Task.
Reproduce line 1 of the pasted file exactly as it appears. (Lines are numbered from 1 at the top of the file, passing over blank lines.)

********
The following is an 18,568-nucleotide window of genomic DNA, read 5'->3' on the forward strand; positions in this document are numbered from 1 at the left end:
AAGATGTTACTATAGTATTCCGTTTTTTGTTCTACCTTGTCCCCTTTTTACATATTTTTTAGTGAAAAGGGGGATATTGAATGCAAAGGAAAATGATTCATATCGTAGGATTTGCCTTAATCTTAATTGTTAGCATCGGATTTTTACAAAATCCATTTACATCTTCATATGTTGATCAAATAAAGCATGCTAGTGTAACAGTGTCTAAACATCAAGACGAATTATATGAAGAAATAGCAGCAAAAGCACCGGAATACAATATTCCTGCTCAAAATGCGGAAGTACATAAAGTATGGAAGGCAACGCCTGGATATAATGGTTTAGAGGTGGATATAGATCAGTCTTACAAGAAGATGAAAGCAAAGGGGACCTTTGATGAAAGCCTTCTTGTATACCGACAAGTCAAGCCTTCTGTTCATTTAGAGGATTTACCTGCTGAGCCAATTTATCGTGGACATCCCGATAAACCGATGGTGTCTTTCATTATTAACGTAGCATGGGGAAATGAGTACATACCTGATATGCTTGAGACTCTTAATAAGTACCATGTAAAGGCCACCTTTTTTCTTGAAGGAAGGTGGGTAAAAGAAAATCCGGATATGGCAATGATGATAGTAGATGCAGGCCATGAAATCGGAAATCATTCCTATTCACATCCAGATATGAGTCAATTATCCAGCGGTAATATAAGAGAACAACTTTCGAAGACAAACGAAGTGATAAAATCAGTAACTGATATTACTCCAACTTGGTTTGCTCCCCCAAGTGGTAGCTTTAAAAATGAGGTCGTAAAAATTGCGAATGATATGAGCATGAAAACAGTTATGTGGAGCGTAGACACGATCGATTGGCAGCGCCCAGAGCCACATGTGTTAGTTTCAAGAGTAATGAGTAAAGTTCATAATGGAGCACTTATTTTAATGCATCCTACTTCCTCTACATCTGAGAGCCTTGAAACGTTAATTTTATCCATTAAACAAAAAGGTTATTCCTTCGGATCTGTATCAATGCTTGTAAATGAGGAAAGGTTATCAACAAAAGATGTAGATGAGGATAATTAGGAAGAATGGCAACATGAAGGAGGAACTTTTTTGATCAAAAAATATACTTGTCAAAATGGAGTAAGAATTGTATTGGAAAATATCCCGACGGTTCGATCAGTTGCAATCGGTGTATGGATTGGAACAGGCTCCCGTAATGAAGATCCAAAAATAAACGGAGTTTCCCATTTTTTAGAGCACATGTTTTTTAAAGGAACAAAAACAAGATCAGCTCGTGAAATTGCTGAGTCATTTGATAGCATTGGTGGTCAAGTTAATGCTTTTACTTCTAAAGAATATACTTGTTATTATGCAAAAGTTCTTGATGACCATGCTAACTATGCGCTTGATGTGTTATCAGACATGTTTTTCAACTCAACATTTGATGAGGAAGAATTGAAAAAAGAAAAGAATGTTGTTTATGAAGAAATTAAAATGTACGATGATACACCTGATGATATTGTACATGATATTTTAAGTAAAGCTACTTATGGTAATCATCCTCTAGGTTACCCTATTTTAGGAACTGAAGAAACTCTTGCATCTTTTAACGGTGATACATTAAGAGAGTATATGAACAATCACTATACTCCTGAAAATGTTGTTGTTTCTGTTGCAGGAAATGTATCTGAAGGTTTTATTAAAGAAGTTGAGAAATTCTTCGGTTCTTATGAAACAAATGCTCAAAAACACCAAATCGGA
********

The following is an 18,568-nucleotide window of genomic DNA, read 5'->3' on the forward strand; positions in this document are numbered from 1 at the left end: